Skip to content

New report examines safeguards for businesses to access public sector data

A woman in front of a climbing wall fastens a climbing rope to the harness on her waist.

Research Data Scotland

23 May 2023

Research Data Scotland (RDS) published the findings of its expert review ‘Industry access to public sector data’.

The review, which was commissioned by the Scottish Government to inform the Unlocking the Value of Data Programme, describes the current arrangements experienced by industry in accessing public sector data for research in Scotland.

It also highlights a series of issues that need further examination to strike the right balance between greater research use and value coming from Scotland’s data with public view on appropriate uses of their data before they become operational policies.

Interviews with actual and potential users of data working in industry, academia and the public sector, with those working in Scotland’s Trusted Research Environments (also known as Safe Havens), with data owners, and panels who support decision making about use of public sector data have informed this review.

In addition, a series of workshops were arranged by the Innovative Healthcare Delivery Programme (IHDP) for private sector organisations wanting to use data. The review has predominantly focused on the use of health data by the private sector mainly because this is the area with the most clearly articulated industry demand for data relating directly to an individual, place or business (also known as case level data) to enable research in the public good.

Also included in this review, is a case study from the Industrial Centre for Artificial Intelligence Research in Digital Diagnostics (iCAIRD), which brings to life the complexity involved in commercial companies accessing public sector data for wider benefit.

“The public expect to see stringent oversight, governance, and safeguard arrangements around private sector use of public sector data...”

Professor Roger Halliday, CEO of RDS

Five Safes

The review found that virtually all Scottish research using routinely collected sensitive data about people happens in one of the five Safe Havens. All of the Safe Havens operate within the international best practice Five Safes framework for helping make decisions about making effective use of case level sensitive data. The five safes are:

  • Safe projects: Is this use of the data appropriate, lawful, ethical and in the public interest?
  • Safe people: Can the user be trusted to use it in an appropriate manner?
  • Safe data: Does the data itself contain sufficient information to allow confidentiality to be breached?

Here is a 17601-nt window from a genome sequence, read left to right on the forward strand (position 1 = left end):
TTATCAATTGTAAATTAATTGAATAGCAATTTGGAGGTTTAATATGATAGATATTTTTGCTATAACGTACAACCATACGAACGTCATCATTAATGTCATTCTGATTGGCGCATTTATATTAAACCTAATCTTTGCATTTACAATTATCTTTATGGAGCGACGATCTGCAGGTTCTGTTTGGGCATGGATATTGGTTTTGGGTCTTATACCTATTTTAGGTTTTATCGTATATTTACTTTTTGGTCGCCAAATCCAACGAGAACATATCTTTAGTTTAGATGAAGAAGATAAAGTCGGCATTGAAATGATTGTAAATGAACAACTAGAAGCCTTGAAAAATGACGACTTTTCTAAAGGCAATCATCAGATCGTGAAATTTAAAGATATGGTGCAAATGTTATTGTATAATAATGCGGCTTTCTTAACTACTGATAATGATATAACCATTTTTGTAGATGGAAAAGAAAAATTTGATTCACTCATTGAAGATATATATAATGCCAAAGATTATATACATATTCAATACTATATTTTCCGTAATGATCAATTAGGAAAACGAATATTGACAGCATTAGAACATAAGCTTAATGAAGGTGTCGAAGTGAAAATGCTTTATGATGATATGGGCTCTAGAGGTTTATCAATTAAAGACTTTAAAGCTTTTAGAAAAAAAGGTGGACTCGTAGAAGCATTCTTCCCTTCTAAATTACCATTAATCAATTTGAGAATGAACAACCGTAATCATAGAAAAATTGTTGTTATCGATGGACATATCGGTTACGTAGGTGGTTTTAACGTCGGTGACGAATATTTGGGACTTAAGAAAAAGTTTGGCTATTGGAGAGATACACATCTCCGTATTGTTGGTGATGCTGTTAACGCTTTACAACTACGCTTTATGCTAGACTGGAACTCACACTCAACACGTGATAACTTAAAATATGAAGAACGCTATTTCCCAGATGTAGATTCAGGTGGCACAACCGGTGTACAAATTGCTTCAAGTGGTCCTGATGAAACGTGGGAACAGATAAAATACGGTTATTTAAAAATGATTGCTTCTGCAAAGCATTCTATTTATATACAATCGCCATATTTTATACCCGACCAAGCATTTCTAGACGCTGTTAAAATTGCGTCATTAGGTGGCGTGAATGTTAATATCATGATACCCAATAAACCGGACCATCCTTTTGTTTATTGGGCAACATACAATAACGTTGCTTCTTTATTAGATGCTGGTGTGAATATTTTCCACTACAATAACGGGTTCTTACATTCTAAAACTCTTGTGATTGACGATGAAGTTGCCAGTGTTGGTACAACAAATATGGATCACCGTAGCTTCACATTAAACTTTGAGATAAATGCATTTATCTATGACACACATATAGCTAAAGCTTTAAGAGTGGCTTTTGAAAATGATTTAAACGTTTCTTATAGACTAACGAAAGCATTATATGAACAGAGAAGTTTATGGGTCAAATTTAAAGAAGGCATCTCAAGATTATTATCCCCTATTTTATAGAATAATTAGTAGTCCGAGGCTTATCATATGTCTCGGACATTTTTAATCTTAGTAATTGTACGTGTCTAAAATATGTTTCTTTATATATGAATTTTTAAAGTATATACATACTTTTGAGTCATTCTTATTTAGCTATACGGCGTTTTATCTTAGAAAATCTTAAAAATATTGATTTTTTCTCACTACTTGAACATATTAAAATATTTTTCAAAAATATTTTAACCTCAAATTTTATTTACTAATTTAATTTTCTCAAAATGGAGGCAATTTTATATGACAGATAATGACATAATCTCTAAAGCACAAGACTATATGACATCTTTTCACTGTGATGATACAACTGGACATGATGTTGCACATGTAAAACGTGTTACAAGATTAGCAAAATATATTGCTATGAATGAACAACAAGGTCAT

• Safe settings: Does the Safe Haven limit unauthorised use or mistakes?
  • Safe outputs: Is the confidentiality maintained for research outputs coming out of the Safe Haven?

Within this framework, ways of working are subtly different across the Safe Havens. This makes it difficult, at times, for researchers to navigate complex projects requiring data from different places.

Future work – areas to clarify and explore

A loss of trust in the use of public sector data for public benefit would set back the ability to use data to improve wellbeing through research, so listening and engaging with the general public on how their data is used and kept secure should be central to any future policies.

The current processes for commercial access to public data need to be refined and industry voices strongly suggest the system in Scotland should be aligned with the rest of the UK and globally, where possible – this is beneficial to researchers and would give them clarity.

Issues around transparency, governance and finance were highlighted as important factors for policy considerations.

Professor Roger Halliday, CEO of RDS and report lead, said: “The public expect to see stringent oversight, governance, and safeguard arrangements around private sector use of public sector data, especially concerning independent scrutiny of proposed uses of data, transparency and accountability processes, and arrangements for data security and safety, consent, and confidentiality.

“However, this review suggests the precise nature of what the safeguards should be is contested, and it may be that the nature of the safeguards is less important than the fact that effective safeguards exist.” 

Questions remain about how the private sector pay for access to Scottish data for research and how they might share benefits that result from that access and how new technologies used by many firms would be handled.

Professor Halliday added: “Work is required to develop clear aligned approaches that balance public concerns about appropriate use of their data with greater research that can improve lives – this review provides the groundwork for that work to take place.”

Find out more

Read RDS's expert review ‘Industry access to public sector data’

Download the review (DOCX 138.61 KB)
Illustration of two people reading long scrolls of paper. There are more scrolls piled around them,

Related content

Subscribe to our updates 

To stay updated with Research Data Scotland, subscribe to our mailing list or follow us on Twitter and LinkedIn

Sign up here Sign up here
Illustration of an envelope with a letter sticking out and a mobile phone with a person